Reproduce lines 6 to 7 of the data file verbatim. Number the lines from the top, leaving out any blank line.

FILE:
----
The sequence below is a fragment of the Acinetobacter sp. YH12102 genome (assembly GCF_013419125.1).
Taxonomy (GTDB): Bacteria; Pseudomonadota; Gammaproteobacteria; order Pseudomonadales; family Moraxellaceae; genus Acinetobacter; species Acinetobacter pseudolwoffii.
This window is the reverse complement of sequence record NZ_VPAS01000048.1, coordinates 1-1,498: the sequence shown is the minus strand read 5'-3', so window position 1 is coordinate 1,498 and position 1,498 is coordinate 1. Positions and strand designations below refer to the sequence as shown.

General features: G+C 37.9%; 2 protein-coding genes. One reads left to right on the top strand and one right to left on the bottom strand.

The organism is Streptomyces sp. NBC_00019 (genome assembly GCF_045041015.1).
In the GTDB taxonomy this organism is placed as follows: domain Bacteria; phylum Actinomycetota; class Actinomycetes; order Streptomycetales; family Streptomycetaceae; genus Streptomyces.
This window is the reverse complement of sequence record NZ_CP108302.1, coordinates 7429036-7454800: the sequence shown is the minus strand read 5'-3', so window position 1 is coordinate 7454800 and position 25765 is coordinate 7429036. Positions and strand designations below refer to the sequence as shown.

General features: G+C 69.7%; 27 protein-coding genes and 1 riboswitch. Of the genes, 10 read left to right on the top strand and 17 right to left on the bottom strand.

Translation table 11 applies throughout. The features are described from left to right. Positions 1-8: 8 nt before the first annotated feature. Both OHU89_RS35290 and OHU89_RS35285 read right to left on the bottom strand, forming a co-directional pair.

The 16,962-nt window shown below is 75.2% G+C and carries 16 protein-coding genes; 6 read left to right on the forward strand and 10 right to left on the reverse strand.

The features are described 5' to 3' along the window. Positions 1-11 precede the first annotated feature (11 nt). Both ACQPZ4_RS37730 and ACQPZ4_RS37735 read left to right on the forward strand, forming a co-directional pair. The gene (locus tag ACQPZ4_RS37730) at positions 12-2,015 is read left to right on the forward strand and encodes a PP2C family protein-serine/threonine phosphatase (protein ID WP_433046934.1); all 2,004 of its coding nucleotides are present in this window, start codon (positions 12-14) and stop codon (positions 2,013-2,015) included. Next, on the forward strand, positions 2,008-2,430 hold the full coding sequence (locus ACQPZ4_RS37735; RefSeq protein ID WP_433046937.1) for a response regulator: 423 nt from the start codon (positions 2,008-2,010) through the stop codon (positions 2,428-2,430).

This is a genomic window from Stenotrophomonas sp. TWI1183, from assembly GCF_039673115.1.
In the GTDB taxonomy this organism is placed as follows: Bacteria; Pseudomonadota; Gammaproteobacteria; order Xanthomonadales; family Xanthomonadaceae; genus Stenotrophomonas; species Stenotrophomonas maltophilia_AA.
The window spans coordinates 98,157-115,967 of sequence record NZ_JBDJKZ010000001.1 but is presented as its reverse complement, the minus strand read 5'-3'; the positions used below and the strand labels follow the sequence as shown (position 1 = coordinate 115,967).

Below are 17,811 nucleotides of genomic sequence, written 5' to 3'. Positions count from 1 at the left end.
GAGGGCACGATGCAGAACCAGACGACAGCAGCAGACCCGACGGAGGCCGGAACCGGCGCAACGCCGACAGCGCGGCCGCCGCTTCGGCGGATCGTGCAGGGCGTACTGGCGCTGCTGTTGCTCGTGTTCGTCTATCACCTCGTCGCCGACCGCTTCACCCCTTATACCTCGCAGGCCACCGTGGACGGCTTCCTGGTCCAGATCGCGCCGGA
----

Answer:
In the GTDB taxonomy this organism is placed as follows: domain Bacteria; phylum Actinomycetota; class Actinomycetes; order Streptomycetales; family Streptomycetaceae; genus Streptomyces.
This window is the reverse complement of sequence record NZ_CP108302.1, coordinates 7429036-7454800: the sequence shown is the minus strand read 5'-3', so window position 1 is coordinate 7454800 and position 25765 is coordinate 7429036. Positions and strand designations below refer to the sequence as shown.